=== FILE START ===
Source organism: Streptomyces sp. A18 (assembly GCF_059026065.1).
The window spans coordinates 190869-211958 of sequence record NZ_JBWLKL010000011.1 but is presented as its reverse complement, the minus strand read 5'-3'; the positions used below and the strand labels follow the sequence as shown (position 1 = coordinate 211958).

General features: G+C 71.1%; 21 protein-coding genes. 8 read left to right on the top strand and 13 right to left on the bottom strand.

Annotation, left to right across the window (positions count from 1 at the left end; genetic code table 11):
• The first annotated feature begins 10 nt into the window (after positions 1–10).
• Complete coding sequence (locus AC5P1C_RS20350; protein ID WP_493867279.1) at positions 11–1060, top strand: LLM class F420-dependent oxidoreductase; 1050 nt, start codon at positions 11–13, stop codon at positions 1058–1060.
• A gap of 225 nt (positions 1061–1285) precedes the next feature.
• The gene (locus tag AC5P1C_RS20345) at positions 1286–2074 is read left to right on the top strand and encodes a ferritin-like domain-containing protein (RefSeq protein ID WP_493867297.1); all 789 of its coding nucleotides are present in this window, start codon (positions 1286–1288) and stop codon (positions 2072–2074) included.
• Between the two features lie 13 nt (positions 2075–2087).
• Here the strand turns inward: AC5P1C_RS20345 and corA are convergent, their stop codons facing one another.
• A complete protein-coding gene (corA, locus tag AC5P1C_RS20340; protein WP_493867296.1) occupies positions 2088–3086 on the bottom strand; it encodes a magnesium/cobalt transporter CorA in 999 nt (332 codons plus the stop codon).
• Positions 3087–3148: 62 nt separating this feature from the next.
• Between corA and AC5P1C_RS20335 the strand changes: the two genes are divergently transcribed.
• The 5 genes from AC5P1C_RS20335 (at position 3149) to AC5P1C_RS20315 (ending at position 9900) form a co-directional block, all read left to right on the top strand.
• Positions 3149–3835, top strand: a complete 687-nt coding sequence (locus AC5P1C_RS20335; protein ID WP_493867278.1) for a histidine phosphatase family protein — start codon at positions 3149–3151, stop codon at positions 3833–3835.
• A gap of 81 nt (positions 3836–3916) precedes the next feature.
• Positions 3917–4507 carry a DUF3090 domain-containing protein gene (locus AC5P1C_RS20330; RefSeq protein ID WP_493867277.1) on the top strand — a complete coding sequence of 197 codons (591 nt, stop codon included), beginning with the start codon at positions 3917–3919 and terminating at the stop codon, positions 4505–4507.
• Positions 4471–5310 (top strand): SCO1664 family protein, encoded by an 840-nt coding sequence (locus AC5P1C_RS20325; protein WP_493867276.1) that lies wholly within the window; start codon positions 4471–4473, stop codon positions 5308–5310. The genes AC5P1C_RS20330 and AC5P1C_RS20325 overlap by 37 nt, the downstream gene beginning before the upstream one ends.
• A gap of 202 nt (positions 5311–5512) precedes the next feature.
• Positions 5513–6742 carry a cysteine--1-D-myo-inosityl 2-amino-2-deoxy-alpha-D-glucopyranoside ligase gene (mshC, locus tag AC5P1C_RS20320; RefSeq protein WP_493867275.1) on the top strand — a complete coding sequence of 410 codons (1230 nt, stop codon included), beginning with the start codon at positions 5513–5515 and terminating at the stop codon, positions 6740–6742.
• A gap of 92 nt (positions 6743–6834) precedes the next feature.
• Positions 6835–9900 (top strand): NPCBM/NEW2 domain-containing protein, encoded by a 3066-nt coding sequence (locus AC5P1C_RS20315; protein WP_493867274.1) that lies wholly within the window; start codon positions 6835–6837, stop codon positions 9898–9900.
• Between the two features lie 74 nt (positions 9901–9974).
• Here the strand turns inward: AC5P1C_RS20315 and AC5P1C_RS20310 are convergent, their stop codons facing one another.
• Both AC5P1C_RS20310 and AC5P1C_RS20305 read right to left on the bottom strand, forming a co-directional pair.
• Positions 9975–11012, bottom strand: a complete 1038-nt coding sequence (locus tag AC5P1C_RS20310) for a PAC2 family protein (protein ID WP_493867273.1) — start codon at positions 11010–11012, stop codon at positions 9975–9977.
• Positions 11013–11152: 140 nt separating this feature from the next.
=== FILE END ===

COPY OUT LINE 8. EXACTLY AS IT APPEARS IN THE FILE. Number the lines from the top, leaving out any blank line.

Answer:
• The gene (locus tag AC5P1C_RS20345) at positions 1286–2074 is read left to right on the top strand and encodes a ferritin-like domain-containing protein (RefSeq protein ID WP_493867297.1); all 789 of its coding nucleotides are present in this window, start codon (positions 1286–1288) and stop codon (positions 2072–2074) included.